Cash Transfers to Afghanistan Are Funding Taliban Torture, Resistance Commander Warns
Funds designed ostensibly for humanitarian aid are being diverted by Taliban NGOs, the resistance alleges.
President Biden’s hasty surrender of Afghanistan and the swift Taliban takeover have placed Washington in an awkward position: Can America deliver humanitarian aid to a needy, impoverished country without lining the pockets of a terrorist organization’s bigwigs and furthering their cruel hold on power?
It looks like the answer to that question is, “No.”
“Afghanistan is like a prison today where prisoners are being given the electric chair,” and outside humanitarian aid “is providing the electricity, the fuel, and paying the prison guard,” the commander of the National Resistance Front of Afghanistan, Ahmad Massoud, tells the Sun.
The son of the martyred sheik Ahmad Shah Massoud, known as the Lion of Panjshir, a longtime American ally, Mr. Massoud believes that cash deliveries to the Kabul airport come from America — and that they supply his enemies with “a lifeline.” Without them, “the Taliban will not survive,” Mr. Massoud says.
Last year the Taliban-controlled central bank, known as Da Afghanistan Bank, began posting on its Twitter account photos of pallets of an estimated $40 million in small denomination Federal Reserve notes. They were packed in casings and sat at the Kabul airport’s tarmac. In the tweet, the bank thanked those who have sent the cash, meant to “help the needy.”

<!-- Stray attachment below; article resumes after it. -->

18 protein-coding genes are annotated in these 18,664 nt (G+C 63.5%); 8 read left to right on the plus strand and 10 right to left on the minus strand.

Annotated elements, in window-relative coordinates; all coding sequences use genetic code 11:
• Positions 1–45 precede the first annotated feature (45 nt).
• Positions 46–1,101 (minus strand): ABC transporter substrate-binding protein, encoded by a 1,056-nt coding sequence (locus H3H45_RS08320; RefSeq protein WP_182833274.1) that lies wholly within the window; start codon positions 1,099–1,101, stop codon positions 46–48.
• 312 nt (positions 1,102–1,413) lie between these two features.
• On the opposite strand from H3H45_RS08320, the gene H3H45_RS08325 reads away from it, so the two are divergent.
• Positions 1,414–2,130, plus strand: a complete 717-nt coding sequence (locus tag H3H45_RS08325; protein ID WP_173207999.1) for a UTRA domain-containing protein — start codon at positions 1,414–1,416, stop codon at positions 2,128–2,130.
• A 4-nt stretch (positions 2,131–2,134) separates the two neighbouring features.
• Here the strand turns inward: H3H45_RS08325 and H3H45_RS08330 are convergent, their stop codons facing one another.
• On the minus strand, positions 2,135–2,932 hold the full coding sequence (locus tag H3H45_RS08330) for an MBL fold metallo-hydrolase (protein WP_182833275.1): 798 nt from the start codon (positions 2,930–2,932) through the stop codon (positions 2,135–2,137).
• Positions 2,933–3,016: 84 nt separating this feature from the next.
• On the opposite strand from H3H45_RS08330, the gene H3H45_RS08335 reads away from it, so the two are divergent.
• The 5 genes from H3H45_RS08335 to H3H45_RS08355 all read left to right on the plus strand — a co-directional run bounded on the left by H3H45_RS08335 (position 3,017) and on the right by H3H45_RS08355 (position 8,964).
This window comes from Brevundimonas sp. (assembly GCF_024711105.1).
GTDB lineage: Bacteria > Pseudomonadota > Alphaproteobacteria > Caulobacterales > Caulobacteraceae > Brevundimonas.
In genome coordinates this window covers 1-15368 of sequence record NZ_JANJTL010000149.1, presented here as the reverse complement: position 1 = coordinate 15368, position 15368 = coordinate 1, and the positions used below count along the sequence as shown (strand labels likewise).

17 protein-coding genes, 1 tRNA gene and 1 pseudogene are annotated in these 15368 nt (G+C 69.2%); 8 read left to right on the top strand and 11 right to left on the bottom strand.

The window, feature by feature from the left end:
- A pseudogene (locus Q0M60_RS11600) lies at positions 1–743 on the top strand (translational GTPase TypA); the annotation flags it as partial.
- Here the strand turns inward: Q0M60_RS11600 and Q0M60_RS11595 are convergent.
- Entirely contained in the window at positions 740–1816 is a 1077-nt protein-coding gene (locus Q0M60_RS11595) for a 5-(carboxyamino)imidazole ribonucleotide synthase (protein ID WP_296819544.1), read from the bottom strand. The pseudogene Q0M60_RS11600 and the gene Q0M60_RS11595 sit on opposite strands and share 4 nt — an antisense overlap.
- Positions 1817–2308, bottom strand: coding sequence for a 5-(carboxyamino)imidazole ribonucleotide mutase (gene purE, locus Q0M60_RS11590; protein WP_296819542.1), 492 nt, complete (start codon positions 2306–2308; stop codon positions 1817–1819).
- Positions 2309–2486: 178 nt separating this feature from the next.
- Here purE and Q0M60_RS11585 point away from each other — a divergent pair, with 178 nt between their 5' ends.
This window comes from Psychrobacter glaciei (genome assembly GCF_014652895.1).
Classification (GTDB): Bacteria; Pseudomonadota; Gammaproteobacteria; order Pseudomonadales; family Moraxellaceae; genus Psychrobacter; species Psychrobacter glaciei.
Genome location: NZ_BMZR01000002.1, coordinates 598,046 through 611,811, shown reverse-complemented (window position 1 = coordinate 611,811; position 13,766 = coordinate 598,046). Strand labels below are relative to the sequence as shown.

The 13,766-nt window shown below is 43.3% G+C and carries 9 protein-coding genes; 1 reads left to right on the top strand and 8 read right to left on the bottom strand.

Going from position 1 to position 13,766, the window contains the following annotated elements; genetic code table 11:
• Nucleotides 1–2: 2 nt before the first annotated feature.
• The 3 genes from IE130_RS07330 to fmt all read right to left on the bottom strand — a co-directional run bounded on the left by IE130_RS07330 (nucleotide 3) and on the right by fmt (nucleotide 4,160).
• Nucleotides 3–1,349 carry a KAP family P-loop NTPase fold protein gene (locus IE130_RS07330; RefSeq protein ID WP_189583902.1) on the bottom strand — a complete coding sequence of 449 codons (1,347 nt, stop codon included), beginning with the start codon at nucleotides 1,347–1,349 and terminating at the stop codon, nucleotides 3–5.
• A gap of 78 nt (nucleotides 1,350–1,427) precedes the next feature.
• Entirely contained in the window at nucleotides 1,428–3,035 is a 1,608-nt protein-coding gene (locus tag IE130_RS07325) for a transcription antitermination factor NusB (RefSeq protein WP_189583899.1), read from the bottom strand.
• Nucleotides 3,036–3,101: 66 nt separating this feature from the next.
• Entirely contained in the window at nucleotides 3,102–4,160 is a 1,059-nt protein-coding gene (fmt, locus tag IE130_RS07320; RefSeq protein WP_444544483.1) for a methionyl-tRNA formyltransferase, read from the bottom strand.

The photographed delivery was part of an infusion of cash arriving monthly at the airport last year, sources tell the Sun. A new delivery was expected this week. “The Talibs are going to receive eighty (80,000,000) US$ consolidation funds in the name of humanitarian aid,” a pre-Taliban elected official, Amrullah Saleh, tweeted.
A former vice president of Afghanistan, Mr. Saleh, who now tweets as Afghanistan’s “acting president,” notes that the new cash delivery occurs just a week after women were “erased” by the Taliban “from all types of work & education” in the country.
Following last month’s Taliban ban on women working for non-governmental organizations, many foreign NGOs that have worked to deliver aid in the country have suspended their activities.
A U.S. treasury department representative said the cash deliveries are not part of the Afghanistan Fund — which contains $3.5 billion in assets that Washington has held since the Taliban took over, but was unfrozen for use in humanitarian aid. The Fund is now held in a Swiss Bank, according to a Treasury Department press release.
The cash deliveries to the Kabul airport are “definitely” not sent by the treasury department, the representative told the Sun in an email. Yet, Washington’s aid to Afghanistan is far from fully transparent, critics say.
The Biden administration has “stonewalled” inquiries about $1.1 billion in humanitarian aid that has been spent “to support the Afghan people since the Taliban’s takeover,” the American special inspector-general for Afghanistan reconstruction, John Sopko, wrote in a recent report.